Thursday, March 8, 2007

i don't think Dion's generalities will cut it; people want to hear something concrete - now and not later

In-fighting leaves Liberal leader on shaky leg
CanWest News Service; Ottawa Citizen March 08, 2007

OTTAWA - When Stephane Dion steps up to the podium today to address the Canadian Club, the only ones listening with an even more critical ear than the Tories in the crowd will be the Liberals.

But, however high the expectations or impatient the audience, there's likely to be more meat on their luncheon plates than in the Liberal leader's remarks.

After a particularly bitter round of backroom wrangling, he has been convinced by one ascendant faction to hold off on delivering a comprehensive economic platform until an election campaign formally begins.

And that means -despite the growing internal and external pressure on Dion to provide a detailed plan -he intends to stick to broad-brush, big-picture generalities. Again.

"It's been a complete nightmare behind the scenes, complete with screaming policy debates and chaotic lack of organization," says one veteran adviser to the Liberal party. "Loyalists are already warning Stephane to watch his back."

Those warnings may resonate all the more now that one of his former rivals for the leadership, Bob Rae, has officially announced he will seek the nomination in Toronto Centre, the riding from which Liberal MP Bill Graham is retiring.

Perhaps still unaccustomed to a life in Opposition, where it's not up to you to either set or pace the policy agenda, Dion intends to borrow a page from his own environmental play book, taking a resolutely long-term approach. The plan is for him to deliver a lecture on the need to better ensure Canada's competitiveness in the face of growing challenges from emerging economies like India and China.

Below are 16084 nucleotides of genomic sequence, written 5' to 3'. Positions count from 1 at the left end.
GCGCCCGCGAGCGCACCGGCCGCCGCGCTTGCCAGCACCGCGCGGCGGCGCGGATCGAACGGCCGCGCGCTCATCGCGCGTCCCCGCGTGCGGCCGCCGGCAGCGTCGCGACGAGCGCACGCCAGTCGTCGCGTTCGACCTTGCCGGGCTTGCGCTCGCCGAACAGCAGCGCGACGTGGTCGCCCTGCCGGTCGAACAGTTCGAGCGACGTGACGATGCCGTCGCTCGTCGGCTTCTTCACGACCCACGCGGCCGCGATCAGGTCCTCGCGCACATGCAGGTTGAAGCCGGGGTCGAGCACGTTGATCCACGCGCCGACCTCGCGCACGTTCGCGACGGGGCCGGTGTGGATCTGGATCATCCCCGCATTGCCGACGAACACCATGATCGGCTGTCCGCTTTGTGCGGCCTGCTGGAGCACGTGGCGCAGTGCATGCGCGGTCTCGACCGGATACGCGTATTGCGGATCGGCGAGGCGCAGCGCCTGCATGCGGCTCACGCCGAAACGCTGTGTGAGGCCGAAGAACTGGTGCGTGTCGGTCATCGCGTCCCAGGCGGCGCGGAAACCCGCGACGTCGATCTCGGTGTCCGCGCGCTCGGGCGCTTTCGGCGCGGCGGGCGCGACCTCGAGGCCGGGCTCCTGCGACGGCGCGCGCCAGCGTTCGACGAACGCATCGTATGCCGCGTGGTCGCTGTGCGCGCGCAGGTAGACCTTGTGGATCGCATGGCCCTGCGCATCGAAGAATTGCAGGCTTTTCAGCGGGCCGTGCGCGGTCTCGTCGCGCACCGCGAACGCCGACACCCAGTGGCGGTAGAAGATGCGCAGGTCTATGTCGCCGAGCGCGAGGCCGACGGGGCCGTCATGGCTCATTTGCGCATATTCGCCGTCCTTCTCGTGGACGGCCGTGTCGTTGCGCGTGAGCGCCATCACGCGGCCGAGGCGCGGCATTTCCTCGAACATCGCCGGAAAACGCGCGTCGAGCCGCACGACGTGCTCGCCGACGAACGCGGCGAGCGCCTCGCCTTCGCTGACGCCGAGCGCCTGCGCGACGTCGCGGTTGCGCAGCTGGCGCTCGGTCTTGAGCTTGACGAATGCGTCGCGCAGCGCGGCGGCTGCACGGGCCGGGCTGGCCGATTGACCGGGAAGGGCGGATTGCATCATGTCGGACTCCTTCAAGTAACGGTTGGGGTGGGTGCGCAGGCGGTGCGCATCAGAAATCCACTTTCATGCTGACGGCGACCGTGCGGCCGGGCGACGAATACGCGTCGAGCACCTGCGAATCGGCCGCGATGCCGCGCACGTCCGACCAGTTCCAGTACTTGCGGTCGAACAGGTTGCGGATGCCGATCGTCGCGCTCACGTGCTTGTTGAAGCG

He will take the approach that, as with the environment, economic strategies must now be forged in a global context rather than a predominantly domestic one.

Dion will also likely take the Tories to task for running Canada's economy with cynical political expediency rather than the appropriate spirit of stewardship. And as part of that argument, he'll take them to task for cutting the GST -a consumption tax -and effectively increasing income taxes instead.

Looking forward to the upcoming budget and the $13 billion surplus the Liberals claim they bequeathed the Tories, Dion will be calling for a reverse of last year's income tax hike as well as restoration of cuts announced last year to funding for women's groups, literacy programs and museums.

Another point Dion plans to push is the Harper government's handling of the income trust issue. His position is that an efficient, highlycompetitive energy industry with re-patriated Canadian ownership was built on the trust structure. And it's now vulnerable to foreign takeovers at depressed prices, destroying wealth and competitiveness.

While the environment is an inherently long-term issue that has resonated with Canadians far more than the Conservative government initially calculated, when it comes to business and finance, short-term horizons tend to dominate the scenery: in business as on Bay Street, the focus is on quarterly performance. Pondering is rarely rewarded.

Reports of ferocious in-fighting behind the scenes makes it all the more noteworthy that Rae is now stepping forward in Toronto Centre as he pledged to do following the convention. (He has his own well-documented baggage with another former leadership candidate, Michael Ignatieff, who now serves as Dion's deputy.)

If he shifts Liberal policy further to the left of centre, Dion could compromise Rae's chances in a riding that has three distinct segments: the affluent Rosedale neighborhood, the subsidized housing of St. Jamestown and Toronto's gay village.

In his run for the nomination, Rae is up against activist lesbian lawyerMeredith Cartwright, who has strong credibility with both the gay and monied constituents -a rare combination that Graham refined during his long tenure there.

Still, Rae's political experience will be all the more valuable if reports of internal Liberal rifts are even close to being accurate.

According to party insiders, the logistical planning for a possible spring election -including the rental of planes, buses, office space and other basics -is lagging because it's in the hands of inexperienced Dion stalwarts.

That means that even when the time comes to get out and deliver that long-awaited economic platform, the campaign bus may still be in the parking lot.